Nature Doesn’t Discriminate
Back in 2016, I set out to thru-hike the Pacific Crest Trail. After 600 miles, I ended my hike due to complications with my implanted neuromodulation system. Upon return from life on the trails, I had surgery to replace the broken parts of my system. Being inactive during the recovery period mixed with feelings of failure for not completing the 2,660-mile trek left me depressed. With that depression came a period of sadness, overeating, and excessive weight gain. Eight months after my return from the trail, I’d gain nearly 40 pounds (equating to all the pounds I lost while hiking, putting me back at the same start weight).
In talking to a friend, I expressed discontent about not finishing the PCT and the lack of support from my peers. Many of whom aren’t outdoorsy and couldn’t empathize or fully understand. She, a cisgendered white woman, shared with me some information about a summit hosted by a collective known as PGM ONE (People of the Global Majority in the Outdoors, Nature, and Environment). I was gifted a scholarship to attend and was amazed to connect with so many black, indigenous, and people of color/of the global majority who like myself believes in the power of nature as well as environmental justice.
At the summit, I shared my PCT journey and was taught that the narrative was paramount. Meaning, I could share the story as a defeat because I did not complete the trail or as a triumph because I solo hiked 600 miles. I also learned about adventure therapy and the use of nature as a form of healing. I applied for, was accepted, and recently graduated from Prescott College with a Master of Arts in Interdisciplinary Studies, in Adventure Therapy & Adventure Education. Graduating during a pandemic amid civil unrest, as police brutality upon Black, Indigenous, People of Color (BIPOC) is becoming visible to the world, is rather disheartening.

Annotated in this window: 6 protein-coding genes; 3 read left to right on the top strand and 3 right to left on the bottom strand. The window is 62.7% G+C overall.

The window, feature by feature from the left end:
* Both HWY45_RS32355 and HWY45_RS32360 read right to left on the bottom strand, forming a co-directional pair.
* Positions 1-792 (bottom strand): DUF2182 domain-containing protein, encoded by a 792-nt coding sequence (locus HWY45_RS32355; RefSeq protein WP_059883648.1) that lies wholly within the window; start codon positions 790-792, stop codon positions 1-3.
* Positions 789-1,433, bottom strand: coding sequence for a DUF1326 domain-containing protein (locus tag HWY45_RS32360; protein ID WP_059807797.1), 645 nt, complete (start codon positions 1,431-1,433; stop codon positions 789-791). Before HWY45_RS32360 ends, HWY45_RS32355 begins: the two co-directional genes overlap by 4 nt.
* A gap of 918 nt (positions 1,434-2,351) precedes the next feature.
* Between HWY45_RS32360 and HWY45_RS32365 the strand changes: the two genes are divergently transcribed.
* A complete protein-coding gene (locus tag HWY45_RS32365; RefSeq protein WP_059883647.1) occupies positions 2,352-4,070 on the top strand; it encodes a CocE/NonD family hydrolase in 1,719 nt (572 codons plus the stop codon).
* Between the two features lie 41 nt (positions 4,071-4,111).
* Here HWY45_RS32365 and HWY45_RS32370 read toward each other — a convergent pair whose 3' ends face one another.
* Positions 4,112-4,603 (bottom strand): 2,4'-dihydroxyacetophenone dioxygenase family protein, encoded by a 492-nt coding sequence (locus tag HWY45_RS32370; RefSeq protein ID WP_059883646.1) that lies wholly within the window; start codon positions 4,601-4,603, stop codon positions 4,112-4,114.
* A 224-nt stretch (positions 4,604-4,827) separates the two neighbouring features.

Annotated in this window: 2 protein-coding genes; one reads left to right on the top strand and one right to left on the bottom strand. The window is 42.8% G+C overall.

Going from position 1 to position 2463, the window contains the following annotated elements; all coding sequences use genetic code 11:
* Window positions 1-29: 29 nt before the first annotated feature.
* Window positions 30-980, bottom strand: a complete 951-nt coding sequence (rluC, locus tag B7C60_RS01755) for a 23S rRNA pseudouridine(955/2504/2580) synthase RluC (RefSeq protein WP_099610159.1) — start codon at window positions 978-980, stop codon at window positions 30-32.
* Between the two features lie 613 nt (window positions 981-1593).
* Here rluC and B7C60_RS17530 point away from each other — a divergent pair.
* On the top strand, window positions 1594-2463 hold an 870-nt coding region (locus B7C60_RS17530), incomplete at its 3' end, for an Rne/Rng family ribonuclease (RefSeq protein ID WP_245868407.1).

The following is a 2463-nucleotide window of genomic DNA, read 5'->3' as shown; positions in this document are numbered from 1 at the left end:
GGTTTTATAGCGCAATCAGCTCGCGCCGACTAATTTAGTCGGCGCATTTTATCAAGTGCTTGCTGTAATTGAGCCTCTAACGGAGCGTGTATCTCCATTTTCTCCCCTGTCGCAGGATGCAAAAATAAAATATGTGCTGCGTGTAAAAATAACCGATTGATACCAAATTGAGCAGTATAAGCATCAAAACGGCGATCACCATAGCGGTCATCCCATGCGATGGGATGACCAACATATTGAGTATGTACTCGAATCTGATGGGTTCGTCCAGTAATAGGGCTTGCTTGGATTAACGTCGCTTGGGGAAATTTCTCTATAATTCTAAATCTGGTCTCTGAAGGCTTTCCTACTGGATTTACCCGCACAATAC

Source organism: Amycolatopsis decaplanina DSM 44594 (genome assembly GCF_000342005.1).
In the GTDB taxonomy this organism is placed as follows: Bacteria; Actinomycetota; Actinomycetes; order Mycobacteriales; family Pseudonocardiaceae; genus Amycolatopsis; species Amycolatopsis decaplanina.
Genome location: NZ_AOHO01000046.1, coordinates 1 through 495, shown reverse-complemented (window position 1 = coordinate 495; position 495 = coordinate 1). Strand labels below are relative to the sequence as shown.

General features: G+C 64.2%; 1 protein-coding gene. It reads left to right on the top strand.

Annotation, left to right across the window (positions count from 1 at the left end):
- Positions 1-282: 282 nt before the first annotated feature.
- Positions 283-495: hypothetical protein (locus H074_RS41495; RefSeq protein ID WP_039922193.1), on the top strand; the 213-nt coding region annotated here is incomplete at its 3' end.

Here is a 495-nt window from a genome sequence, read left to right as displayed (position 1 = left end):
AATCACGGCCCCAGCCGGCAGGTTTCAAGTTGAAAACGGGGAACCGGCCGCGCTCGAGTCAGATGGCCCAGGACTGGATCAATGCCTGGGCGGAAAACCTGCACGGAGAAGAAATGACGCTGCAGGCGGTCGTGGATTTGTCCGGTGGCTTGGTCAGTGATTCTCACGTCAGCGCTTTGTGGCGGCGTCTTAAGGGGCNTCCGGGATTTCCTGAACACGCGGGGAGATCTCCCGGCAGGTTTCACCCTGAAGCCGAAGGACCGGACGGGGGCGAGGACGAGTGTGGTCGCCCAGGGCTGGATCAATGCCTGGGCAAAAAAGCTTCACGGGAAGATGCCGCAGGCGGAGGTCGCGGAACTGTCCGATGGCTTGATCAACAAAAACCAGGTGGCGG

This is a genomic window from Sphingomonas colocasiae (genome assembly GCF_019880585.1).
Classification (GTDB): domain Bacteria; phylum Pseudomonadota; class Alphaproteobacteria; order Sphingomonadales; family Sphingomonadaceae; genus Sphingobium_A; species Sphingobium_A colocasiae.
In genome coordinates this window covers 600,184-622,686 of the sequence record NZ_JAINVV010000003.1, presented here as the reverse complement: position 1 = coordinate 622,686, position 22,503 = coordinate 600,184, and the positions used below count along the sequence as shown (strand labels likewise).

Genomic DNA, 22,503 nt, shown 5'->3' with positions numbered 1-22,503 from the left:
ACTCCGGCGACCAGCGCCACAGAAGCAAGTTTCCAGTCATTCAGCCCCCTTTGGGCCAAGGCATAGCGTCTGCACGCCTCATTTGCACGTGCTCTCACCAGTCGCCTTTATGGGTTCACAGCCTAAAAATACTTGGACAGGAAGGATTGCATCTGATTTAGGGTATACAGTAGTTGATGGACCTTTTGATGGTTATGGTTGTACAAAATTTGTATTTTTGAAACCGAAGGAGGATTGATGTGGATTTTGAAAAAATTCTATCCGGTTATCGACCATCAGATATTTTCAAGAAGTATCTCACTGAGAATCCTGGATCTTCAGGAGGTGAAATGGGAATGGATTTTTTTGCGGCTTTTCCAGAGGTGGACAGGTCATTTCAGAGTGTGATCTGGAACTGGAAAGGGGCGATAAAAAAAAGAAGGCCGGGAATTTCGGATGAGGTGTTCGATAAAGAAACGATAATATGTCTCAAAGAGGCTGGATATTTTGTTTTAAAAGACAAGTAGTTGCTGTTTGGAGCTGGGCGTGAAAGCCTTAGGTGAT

One thing I know is that nature has never discriminated, nor is she hateful. On Saturday, July 4, 2020, I plan to begin a 300+ mile thru-hike of the Superior Hiking Trail. I’m hiking for a few reasons; it brings me joy, it’s what I went to school for, it is a peaceful form of solidarity and support for the current Black Lives Matter movement, and to raise awareness about PGM One. And to shed light on and understanding of the healing power of nature.
Due to the rapidly evolving outbreak of COVID–19 and safety restrictions, be mindful that unforeseeable events might detour my journey. Subscribe and stay tuned for updates, know that as a responsible hiker and a protector of Mother Earth, I will adhere to all Superior Hiking Trail Association regulations (SHTA) and recommendations. As of June 1, hikers have been asked to limit group size to 10 or fewer. As a solo hiker, this won’t be a problem. The SHTA also recommends that you stay safe, sane, and sanitized—and do what you can to prevent the spread of the virus and as always adhere to Leave No Trace principles. And a Crystal Gail word of advice: practice common sense.
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